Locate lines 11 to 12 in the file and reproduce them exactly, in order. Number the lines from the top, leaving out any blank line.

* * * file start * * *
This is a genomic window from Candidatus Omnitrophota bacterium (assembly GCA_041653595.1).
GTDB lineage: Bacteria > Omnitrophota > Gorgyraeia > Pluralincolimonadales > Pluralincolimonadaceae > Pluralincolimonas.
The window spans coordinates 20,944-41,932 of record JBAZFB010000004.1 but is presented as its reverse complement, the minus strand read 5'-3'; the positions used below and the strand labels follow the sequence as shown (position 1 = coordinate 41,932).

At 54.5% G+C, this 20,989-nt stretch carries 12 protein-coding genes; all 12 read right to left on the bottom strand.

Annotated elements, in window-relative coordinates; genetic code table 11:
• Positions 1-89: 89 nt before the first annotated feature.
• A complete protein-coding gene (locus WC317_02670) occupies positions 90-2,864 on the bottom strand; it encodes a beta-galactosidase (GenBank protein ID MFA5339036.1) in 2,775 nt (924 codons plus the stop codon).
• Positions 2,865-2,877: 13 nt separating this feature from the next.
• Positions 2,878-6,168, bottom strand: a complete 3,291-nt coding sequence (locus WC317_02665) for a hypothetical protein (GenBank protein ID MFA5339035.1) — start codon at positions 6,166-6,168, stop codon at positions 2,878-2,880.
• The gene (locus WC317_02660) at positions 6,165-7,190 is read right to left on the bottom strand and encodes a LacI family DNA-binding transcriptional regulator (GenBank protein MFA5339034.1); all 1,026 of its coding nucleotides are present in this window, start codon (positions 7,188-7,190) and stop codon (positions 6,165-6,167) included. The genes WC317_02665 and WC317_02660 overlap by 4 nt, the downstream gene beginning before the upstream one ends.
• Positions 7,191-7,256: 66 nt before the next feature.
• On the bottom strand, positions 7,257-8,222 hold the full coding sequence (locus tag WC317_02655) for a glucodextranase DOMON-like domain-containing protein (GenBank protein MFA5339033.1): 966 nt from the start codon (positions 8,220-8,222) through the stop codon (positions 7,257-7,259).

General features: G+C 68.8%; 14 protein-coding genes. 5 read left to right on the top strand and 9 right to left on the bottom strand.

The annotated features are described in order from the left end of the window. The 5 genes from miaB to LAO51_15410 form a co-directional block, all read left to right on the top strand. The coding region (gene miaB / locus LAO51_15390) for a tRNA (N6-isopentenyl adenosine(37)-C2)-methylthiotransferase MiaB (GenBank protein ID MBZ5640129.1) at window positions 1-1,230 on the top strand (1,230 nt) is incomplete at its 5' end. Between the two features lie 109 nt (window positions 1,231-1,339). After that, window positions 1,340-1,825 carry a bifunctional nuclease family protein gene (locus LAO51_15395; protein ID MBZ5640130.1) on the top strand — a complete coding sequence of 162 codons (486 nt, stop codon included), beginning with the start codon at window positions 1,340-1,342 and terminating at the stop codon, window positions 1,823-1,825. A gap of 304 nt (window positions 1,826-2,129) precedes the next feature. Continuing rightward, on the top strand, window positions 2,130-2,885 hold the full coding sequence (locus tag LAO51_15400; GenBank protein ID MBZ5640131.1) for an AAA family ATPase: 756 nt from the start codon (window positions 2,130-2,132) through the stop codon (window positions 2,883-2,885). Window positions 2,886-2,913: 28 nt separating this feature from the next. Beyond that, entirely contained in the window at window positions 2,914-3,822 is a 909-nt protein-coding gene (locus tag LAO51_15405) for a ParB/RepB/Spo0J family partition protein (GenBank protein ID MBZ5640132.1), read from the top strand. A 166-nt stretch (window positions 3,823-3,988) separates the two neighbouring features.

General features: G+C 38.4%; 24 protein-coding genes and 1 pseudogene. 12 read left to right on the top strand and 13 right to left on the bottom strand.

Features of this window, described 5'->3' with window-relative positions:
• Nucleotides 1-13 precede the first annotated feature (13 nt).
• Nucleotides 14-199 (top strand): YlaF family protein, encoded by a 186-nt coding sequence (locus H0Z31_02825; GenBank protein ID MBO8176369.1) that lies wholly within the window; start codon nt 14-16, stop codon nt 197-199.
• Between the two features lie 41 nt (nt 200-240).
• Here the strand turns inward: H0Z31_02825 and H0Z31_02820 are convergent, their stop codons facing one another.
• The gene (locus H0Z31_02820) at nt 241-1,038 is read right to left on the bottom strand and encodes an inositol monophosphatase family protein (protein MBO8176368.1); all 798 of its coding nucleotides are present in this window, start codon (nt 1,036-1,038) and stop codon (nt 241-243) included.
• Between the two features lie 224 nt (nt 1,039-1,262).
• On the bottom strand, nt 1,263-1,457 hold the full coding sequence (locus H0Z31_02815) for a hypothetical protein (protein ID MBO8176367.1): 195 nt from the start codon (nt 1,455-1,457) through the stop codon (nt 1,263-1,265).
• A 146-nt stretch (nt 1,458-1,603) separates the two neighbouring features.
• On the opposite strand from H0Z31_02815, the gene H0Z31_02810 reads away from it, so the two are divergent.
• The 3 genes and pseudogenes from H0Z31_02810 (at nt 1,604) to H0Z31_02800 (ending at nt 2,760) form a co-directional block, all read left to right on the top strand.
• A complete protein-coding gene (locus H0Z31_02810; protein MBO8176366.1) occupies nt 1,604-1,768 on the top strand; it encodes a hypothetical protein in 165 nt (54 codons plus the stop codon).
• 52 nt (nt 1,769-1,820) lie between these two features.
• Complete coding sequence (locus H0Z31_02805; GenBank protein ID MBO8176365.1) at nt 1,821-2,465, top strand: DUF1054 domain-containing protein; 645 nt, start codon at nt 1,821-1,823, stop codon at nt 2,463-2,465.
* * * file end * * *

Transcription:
• Positions 7,191-7,256: 66 nt before the next feature.
• On the bottom strand, positions 7,257-8,222 hold the full coding sequence (locus tag WC317_02655) for a glucodextranase DOMON-like domain-containing protein (GenBank protein MFA5339033.1): 966 nt from the start codon (positions 8,220-8,222) through the stop codon (positions 7,257-7,259).